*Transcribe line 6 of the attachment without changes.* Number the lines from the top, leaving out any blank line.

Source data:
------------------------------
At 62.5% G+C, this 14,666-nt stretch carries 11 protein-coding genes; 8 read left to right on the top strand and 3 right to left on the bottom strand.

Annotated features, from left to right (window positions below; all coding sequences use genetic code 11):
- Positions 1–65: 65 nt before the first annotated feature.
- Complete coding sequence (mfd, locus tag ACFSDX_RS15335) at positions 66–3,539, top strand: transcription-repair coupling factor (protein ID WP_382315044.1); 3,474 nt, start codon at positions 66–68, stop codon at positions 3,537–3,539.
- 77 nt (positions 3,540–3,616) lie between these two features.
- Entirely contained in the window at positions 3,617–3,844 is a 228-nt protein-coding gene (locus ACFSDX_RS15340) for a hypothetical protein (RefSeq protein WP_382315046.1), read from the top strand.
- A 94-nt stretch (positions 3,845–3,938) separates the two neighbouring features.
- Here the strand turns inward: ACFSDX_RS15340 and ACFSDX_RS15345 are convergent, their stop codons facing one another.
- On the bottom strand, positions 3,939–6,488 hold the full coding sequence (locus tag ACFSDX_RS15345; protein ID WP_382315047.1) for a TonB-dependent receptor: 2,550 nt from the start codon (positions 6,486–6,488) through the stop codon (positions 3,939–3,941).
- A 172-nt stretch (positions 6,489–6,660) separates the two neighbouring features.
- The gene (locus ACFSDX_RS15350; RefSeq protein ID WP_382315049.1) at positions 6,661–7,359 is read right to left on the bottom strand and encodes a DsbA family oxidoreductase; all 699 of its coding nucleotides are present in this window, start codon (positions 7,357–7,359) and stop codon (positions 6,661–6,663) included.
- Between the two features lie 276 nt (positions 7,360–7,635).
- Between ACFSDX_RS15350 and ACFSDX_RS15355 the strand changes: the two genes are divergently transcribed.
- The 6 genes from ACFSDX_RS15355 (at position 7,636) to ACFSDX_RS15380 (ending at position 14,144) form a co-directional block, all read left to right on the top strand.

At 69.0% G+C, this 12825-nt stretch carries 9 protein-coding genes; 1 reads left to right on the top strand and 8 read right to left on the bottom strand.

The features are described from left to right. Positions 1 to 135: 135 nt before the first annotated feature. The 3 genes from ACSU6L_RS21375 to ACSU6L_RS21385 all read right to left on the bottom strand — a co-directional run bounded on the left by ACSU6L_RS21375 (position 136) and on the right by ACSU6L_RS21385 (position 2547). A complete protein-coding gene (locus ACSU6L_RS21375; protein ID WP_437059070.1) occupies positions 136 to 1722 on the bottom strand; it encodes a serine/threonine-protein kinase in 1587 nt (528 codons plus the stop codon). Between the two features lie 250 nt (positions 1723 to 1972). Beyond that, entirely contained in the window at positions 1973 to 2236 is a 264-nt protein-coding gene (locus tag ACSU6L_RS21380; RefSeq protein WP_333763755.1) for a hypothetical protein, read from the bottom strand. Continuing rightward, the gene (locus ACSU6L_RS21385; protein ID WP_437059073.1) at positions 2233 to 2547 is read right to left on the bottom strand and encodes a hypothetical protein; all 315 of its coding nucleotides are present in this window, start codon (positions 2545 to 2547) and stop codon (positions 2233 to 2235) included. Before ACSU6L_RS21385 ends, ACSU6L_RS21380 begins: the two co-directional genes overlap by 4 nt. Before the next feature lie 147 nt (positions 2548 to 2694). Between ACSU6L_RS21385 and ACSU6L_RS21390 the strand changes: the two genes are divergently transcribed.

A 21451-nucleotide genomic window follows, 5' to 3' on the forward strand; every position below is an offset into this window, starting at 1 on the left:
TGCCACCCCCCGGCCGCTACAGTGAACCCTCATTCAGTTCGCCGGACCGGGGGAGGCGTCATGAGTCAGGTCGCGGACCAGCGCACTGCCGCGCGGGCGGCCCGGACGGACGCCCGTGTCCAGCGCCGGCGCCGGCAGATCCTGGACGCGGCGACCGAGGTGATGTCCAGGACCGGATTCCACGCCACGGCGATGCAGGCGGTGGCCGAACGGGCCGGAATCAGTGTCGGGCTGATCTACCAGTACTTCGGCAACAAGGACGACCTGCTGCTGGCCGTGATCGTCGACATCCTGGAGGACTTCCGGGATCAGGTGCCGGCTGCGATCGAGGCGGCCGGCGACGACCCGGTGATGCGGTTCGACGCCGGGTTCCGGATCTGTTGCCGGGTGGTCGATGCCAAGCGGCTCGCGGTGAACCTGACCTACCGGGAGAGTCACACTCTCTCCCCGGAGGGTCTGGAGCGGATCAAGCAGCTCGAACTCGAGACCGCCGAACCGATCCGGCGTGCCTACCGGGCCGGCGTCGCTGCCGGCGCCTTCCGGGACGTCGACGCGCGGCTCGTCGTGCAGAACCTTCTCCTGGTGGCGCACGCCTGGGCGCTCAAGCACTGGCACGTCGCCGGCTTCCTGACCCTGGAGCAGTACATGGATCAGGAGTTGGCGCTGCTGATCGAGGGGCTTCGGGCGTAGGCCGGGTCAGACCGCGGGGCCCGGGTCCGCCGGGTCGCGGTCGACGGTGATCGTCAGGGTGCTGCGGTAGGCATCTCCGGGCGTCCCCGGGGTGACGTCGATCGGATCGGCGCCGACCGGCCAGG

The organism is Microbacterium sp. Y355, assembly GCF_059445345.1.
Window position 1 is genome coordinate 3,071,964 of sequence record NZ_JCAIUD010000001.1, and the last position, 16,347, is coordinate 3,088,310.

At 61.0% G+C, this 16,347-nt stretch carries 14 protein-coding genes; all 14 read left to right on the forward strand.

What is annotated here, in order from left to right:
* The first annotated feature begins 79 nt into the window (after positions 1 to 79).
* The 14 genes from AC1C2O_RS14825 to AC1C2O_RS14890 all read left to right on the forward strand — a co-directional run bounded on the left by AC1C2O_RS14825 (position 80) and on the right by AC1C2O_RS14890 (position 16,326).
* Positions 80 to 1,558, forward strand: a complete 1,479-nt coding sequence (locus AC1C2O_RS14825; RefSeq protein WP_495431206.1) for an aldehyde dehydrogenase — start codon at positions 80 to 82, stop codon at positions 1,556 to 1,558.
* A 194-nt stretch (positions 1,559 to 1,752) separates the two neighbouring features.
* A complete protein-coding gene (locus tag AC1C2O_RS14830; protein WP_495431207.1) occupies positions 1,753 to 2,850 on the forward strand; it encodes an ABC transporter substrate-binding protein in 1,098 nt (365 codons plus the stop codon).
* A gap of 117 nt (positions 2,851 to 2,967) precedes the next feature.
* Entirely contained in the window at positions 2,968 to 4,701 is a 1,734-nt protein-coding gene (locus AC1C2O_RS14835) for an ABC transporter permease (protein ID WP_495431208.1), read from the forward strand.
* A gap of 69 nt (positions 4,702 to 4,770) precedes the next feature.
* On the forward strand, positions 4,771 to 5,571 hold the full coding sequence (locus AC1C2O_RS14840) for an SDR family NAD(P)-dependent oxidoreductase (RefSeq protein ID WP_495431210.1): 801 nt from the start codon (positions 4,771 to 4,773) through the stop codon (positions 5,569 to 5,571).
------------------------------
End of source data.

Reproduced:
- Entirely contained in the window at positions 3,617–3,844 is a 228-nt protein-coding gene (locus ACFSDX_RS15340) for a hypothetical protein (RefSeq protein WP_382315046.1), read from the top strand.